4. Wow. Alternate headline: Mayor destroys millions in property value for homeowners on private lake.

      Public access will mean every lot on that lake will plummet in value. Washington state has some of the highest property taxes in the nation. This is what they are paying for – a good, hard fucking.

      1. “on private lake”

        In no universe is Lake Washington in Washington State a private lake.

        Not that that would be a bad idea…but legally politically, historically nautically culturally and geographically it just simply is a public body of water and has been for about 10,000 years.

    5. $400K?

      Offer $4M and be done with it.

  2. I read somewhere that Bailey published something.

  3. Ronald Bailey sure is one shamelessly self-promoting whore, isn’t he?

    1. You know who else was/is a shamelessly self-promoting whore?

      1. Sandra Fluke?

      2. Nonstopdrivel?

      3. Episiarch’s mom?

      4. Since Trump hasn’t yet been mentioned in the comments, I’m going to go with Carly Fiorina

      5. You know who else is a shamelessly self-demoting whore?

        1. Nonstopdrivel?

          1. Dammit, man.

      6. The mattress girl at Columbia?

      7. Joe Bonamassa?

        I mean, seriously, do not sign up for his email updates, you will get one approximately every eighteen minutes.

    2. Yeah, publishing criticism of your work is totally shameless.

      1. I am more referring to the frequency of publishing. Three articles in less than two days? Certainly appropriate for his own website. I don’t see how this is the venue for that.

        1. Psst…nonstop… you don’t have to click on every link.

          1. I don’t? Well, why the fuck didn’t you tell me that before?

            1. Fuck, man. Do I have to do everything for you?

              Wait a minute – you’re a MILLENNIAL, aren’t you?

              1. Fuckin’ millennials.

          2. Must be on the rag.

            1. Bleeding out of her/his ….whatever….

    3. If he doesn’t promote himself, who will?

      1. Your mom?

        1. She can try, but as far as I know she has no contacts in the book world.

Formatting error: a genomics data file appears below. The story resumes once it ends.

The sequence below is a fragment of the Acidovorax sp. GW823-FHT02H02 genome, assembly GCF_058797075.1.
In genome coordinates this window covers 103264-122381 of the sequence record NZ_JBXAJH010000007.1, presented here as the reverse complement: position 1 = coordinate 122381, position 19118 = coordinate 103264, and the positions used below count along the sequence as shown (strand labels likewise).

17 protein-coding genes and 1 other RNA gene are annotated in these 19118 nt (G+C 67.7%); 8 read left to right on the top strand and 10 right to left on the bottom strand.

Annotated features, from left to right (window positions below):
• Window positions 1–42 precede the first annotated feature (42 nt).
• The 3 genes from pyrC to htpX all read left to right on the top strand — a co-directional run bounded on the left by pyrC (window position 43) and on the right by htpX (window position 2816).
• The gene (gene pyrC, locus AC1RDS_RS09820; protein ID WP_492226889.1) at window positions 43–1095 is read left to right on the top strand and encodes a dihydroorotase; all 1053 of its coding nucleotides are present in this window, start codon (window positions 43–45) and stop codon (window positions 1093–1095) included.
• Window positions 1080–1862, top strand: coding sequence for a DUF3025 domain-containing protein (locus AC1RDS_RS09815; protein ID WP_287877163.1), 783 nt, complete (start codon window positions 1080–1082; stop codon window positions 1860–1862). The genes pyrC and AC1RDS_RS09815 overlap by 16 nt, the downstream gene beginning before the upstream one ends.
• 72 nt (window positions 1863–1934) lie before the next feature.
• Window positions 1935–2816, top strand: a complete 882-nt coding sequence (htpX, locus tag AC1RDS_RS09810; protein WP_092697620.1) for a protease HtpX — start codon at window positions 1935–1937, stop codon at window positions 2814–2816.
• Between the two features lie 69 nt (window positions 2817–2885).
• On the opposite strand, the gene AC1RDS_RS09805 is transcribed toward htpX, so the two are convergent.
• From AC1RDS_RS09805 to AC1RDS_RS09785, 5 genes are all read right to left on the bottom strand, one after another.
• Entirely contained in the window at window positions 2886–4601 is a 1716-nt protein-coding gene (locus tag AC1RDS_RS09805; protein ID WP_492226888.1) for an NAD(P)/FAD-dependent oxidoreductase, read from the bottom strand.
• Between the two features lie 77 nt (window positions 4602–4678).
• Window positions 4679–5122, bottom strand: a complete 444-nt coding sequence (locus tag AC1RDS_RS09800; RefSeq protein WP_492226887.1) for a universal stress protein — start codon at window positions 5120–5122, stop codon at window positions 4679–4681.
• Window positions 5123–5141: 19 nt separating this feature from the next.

1. Stop being so fucking serious. It’s Friday for fuck’s sake!

            1. *checks calendar*
              You appear to be correct.
              *starts chugging corn liquor*

  4. “The future’s uncertain and The End is always near.”

        1. I laughed. Thanks!

  5. Someone should write a book on conspiracy theories. Someone also should write a book about the Libertarian Moment – except for Seattle, where, apparently, they continue to have lots of “RESPECT MAH AUTHORITAH, AND GIVE ME YOUR GODDAMNED PROPERTY OR I’LL TAKE IT!” moments.

  6. A follow up to Robby’s article from yesterday.

  7. Ron wrote a book? Why am I just now hearing about this?

    *My wife just finished reading The End of Doom to me. I do all the driving and when I do she reads to me. This is one of my favorite ways to spend my time.

    Ron, I bought the book because I noticed my wife was beginning to get a bit down about all of the doom and gloom being screeched these days. I tried explaining to her that despite the naysayers and luddites efforts the smart people win in the end and we are on a positive trajectory. I topped that off with having her read your book. It worked.

    Thank you Ron.

    1. Maybe I should read it, I tend to be a pessimist.

      1. I was going to go the the annual Pessimists of America meeting, but it was canceled. They didn’t think anyone would show up.

          1. He’ll be here all week. Try the veal.

            1. The meeting was moved to the Nihilist Convention Center. I’d tell you to tip your waitress, but what’s the point?

    2. My wife does this too. It’s mighty white of her. I don’t understand how she can stand to read while the car is rolling. When I try to read in the car, the words start swimming and I get sick to my stomach within minutes.